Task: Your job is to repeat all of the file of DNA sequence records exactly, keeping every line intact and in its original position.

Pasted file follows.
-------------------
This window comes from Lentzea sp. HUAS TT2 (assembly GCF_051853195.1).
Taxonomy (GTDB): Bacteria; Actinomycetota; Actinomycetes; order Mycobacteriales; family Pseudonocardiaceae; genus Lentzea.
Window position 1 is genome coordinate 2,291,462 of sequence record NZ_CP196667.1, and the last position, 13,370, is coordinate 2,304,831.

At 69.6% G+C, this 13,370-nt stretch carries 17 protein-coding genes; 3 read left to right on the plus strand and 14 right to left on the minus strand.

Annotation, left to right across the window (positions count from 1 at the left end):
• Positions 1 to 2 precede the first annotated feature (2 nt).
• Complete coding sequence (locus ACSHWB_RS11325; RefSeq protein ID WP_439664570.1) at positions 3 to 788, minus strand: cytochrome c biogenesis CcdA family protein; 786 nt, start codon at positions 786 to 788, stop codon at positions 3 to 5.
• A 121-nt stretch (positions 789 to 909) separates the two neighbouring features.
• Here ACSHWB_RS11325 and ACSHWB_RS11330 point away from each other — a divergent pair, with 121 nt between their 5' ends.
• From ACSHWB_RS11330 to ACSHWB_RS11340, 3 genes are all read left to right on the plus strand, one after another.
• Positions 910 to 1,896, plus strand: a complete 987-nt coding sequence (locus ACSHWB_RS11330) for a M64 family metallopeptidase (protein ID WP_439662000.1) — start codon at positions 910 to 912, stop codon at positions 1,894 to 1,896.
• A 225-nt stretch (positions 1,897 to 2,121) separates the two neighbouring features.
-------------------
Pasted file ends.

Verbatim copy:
This window comes from Lentzea sp. HUAS TT2 (assembly GCF_051853195.1).
Taxonomy (GTDB): Bacteria; Actinomycetota; Actinomycetes; order Mycobacteriales; family Pseudonocardiaceae; genus Lentzea.
Window position 1 is genome coordinate 2,291,462 of sequence record NZ_CP196667.1, and the last position, 13,370, is coordinate 2,304,831.

At 69.6% G+C, this 13,370-nt stretch carries 17 protein-coding genes; 3 read left to right on the plus strand and 14 right to left on the minus strand.

Annotation, left to right across the window (positions count from 1 at the left end):
• Positions 1 to 2 precede the first annotated feature (2 nt).
• Complete coding sequence (locus ACSHWB_RS11325; RefSeq protein ID WP_439664570.1) at positions 3 to 788, minus strand: cytochrome c biogenesis CcdA family protein; 786 nt, start codon at positions 786 to 788, stop codon at positions 3 to 5.
• A 121-nt stretch (positions 789 to 909) separates the two neighbouring features.
• Here ACSHWB_RS11325 and ACSHWB_RS11330 point away from each other — a divergent pair, with 121 nt between their 5' ends.
• From ACSHWB_RS11330 to ACSHWB_RS11340, 3 genes are all read left to right on the plus strand, one after another.
• Positions 910 to 1,896, plus strand: a complete 987-nt coding sequence (locus ACSHWB_RS11330) for a M64 family metallopeptidase (protein ID WP_439662000.1) — start codon at positions 910 to 912, stop codon at positions 1,894 to 1,896.
• A 225-nt stretch (positions 1,897 to 2,121) separates the two neighbouring features.